In One New York Apartment, Six Brothers See The World Through Film
Imagine going out into the world for the first time, armed only with a Quentin Tarantino script as a reference manual. That's the predicament, and the weird joy, of six teenage brothers who spent their childhood cooped up in a cramped apartment in a wild and woolly neighborhood of New York's Lower East Side.
When at last the Angulos — children of an unemployed Peruvian father and a former hippie mother from the Midwest, who rarely left the house themselves — broke free and ventured out, they bumped into Crystal Moselle, a filmmaker who built up enough trust with the boys to make her first long-form feature out of their closeted lives. There may be another film to be made of how she did that, given the family's fear of strangers. But most of her fascinating documentary, The Wolfpack, is an artfully verite account of the strange life at home with the Angulos.
Over several years, Moselle hung out in their apartment with a hand-held camera, documenting a tribe who read the external world through the films they compulsively watched on television, and those they made themselves with home-made props and costumes scavenged by their father on his forays to buy provisions.
If you think that's not so different from other teenagers who live on their laptops, bear in mind that the boys' top 30 films, while heavy on blood and guts, also include Citizen Kane, Casablanca and Blue Velvet. Along with that refined aesthetic, it's hard to imagine a more cinematic-looking band of siblings, with their waist-length black hair and high cheekbones. The home-schooled boys (a mentally disabled older sister hovers on the periphery) are articulate, sensitive, exquisitely well-mannered and eager to stage for Moselle's benefit re-enactments of Pulp Fiction, for which they memorized the entire script.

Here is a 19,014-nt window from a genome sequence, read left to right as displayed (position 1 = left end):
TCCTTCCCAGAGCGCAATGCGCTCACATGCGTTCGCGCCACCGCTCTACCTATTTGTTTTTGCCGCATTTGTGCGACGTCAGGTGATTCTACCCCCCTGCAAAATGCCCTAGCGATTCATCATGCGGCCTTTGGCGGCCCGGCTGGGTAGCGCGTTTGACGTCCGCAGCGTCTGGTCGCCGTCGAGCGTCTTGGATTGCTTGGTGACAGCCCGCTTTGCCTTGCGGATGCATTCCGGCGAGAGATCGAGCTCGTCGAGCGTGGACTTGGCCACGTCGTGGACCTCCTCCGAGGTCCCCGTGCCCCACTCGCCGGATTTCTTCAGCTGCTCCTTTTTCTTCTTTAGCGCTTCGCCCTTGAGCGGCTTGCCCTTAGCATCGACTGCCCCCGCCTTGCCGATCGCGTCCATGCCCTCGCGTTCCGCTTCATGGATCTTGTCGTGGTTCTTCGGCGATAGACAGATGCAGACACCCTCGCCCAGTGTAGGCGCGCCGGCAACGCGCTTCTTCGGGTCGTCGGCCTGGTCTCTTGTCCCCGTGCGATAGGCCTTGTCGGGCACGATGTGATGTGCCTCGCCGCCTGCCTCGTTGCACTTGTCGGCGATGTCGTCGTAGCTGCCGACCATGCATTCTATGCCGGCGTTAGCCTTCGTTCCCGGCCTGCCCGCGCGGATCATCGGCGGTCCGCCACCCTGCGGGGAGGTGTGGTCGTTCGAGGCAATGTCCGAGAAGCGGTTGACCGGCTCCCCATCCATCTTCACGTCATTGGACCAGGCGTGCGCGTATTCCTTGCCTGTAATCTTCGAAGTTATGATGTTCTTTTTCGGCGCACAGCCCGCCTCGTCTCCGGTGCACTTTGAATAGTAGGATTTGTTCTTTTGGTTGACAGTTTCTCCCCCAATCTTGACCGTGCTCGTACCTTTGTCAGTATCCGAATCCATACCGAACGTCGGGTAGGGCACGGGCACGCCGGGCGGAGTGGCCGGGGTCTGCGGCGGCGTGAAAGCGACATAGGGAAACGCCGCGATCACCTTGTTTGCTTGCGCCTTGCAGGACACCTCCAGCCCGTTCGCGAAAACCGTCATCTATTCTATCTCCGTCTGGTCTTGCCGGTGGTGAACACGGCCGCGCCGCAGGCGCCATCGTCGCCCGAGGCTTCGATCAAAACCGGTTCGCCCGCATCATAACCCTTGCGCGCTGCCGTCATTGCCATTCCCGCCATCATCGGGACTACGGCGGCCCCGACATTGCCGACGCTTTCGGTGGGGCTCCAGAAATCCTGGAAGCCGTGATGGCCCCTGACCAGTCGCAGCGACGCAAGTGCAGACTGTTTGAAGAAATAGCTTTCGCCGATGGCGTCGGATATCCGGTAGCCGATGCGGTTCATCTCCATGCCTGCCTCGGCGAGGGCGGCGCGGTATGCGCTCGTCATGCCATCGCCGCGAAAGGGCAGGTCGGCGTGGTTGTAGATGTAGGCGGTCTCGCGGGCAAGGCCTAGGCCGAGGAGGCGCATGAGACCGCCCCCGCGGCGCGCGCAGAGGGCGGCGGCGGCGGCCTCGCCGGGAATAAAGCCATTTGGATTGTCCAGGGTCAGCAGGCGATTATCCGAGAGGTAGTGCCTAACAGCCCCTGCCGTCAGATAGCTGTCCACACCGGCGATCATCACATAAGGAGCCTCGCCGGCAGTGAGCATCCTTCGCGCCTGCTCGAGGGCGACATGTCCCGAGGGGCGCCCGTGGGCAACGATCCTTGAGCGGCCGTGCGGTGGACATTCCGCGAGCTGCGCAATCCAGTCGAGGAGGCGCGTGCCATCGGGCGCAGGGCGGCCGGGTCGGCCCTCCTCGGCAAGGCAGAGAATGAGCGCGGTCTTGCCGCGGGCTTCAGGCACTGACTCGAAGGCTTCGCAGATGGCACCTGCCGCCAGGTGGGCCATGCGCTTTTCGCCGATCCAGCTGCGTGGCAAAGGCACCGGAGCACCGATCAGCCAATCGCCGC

For all its naturalistic vibe, The Wolfpack sometimes has the constructed feel of an intervention. Moselle helped out with the boys' home schooling and later set up a couple of them with jobs in media that smoothed their integration into society. She's part of the action — an excitable rock score shows off her own dramatic flair. Often the boys are performing for her, and it's not entirely clear whose idea it was for them to go out as a pack in Reservoir Dogs suits and shades.
Yet Moselle is also a patient observer who, without judgment or superfluous underlining, gradually teases out the pathos and the riveting dramas — some dark and disturbing, some bizarrely entertaining and heartening — of the parents, naïve casualties of a 1980s fantasy world, who tried to protect their children from a new century that, not without reason, they found terrifying.
The boys adore their gentle but passive mother, who educated and tried to shield them from their often drunk and sometimes violent father. What appears to have saved them, along with Moselle's help, is adolescent rebellion. The fear they inherited from their parents turns to anger at their father — though given that they lost their entire childhoods indoors, we might expect a lot more rage.
Under Moselle's compassionate gaze, Oscar Angulo comes across less as a villain than as a broken man, driven to confine the kids he loves by his own terror of the America in which he found himself, and by the failure of his own poignant ambition to become a rock star. With The Wolfpack, he may get his 15 minutes at last. As for his brood, when last we see them they're gamboling happily in green fields. I wish them all kinds of well, but I can't help thinking there's another film in their bumpy road ahead.
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